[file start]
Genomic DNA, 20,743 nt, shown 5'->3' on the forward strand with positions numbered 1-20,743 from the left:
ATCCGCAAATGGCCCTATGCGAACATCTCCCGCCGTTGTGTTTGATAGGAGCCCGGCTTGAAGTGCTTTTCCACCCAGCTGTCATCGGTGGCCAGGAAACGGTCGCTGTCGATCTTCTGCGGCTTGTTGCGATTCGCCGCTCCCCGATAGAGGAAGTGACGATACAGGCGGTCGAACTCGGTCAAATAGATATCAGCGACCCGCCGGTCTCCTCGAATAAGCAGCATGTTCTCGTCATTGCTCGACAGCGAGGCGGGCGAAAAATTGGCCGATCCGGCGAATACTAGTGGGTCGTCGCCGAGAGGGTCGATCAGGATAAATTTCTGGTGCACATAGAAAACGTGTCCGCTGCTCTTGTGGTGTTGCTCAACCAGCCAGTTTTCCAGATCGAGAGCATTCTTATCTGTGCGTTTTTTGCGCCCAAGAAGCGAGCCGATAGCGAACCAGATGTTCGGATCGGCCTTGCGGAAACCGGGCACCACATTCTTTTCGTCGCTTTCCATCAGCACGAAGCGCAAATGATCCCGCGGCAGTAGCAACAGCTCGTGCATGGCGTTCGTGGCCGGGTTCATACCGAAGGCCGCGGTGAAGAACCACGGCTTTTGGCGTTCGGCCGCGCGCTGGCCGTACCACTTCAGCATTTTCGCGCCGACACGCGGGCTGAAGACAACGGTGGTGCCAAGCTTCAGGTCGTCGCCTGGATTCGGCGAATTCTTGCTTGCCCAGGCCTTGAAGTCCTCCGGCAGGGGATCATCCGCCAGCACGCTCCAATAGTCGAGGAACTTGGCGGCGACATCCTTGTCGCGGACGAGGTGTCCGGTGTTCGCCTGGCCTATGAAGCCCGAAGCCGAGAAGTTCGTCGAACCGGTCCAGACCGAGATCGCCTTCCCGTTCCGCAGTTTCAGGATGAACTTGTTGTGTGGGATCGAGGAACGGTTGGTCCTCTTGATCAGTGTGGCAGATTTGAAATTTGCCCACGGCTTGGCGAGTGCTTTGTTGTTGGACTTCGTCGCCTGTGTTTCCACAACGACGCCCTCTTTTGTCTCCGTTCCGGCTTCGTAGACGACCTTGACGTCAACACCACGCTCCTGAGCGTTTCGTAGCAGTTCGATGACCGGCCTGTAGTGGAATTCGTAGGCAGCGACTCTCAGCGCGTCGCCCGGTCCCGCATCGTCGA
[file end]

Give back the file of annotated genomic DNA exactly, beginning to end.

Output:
Genomic DNA, 20,743 nt, shown 5'->3' on the forward strand with positions numbered 1-20,743 from the left:
ATCCGCAAATGGCCCTATGCGAACATCTCCCGCCGTTGTGTTTGATAGGAGCCCGGCTTGAAGTGCTTTTCCACCCAGCTGTCATCGGTGGCCAGGAAACGGTCGCTGTCGATCTTCTGCGGCTTGTTGCGATTCGCCGCTCCCCGATAGAGGAAGTGACGATACAGGCGGTCGAACTCGGTCAAATAGATATCAGCGACCCGCCGGTCTCCTCGAATAAGCAGCATGTTCTCGTCATTGCTCGACAGCGAGGCGGGCGAAAAATTGGCCGATCCGGCGAATACTAGTGGGTCGTCGCCGAGAGGGTCGATCAGGATAAATTTCTGGTGCACATAGAAAACGTGTCCGCTGCTCTTGTGGTGTTGCTCAACCAGCCAGTTTTCCAGATCGAGAGCATTCTTATCTGTGCGTTTTTTGCGCCCAAGAAGCGAGCCGATAGCGAACCAGATGTTCGGATCGGCCTTGCGGAAACCGGGCACCACATTCTTTTCGTCGCTTTCCATCAGCACGAAGCGCAAATGATCCCGCGGCAGTAGCAACAGCTCGTGCATGGCGTTCGTGGCCGGGTTCATACCGAAGGCCGCGGTGAAGAACCACGGCTTTTGGCGTTCGGCCGCGCGCTGGCCGTACCACTTCAGCATTTTCGCGCCGACACGCGGGCTGAAGACAACGGTGGTGCCAAGCTTCAGGTCGTCGCCTGGATTCGGCGAATTCTTGCTTGCCCAGGCCTTGAAGTCCTCCGGCAGGGGATCATCCGCCAGCACGCTCCAATAGTCGAGGAACTTGGCGGCGACATCCTTGTCGCGGACGAGGTGTCCGGTGTTCGCCTGGCCTATGAAGCCCGAAGCCGAGAAGTTCGTCGAACCGGTCCAGACCGAGATCGCCTTCCCGTTCCGCAGTTTCAGGATGAACTTGTTGTGTGGGATCGAGGAACGGTTGGTCCTCTTGATCAGTGTGGCAGATTTGAAATTTGCCCACGGCTTGGCGAGTGCTTTGTTGTTGGACTTCGTCGCCTGTGTTTCCACAACGACGCCCTCTTTTGTCTCCGTTCCGGCTTCGTAGACGACCTTGACGTCAACACCACGCTCCTGAGCGTTTCGTAGCAGTTCGATGACCGGCCTGTAGTGGAATTCGTAGGCAGCGACTCTCAGCGCGTCGCCCGGTCCCGCATCGTCGA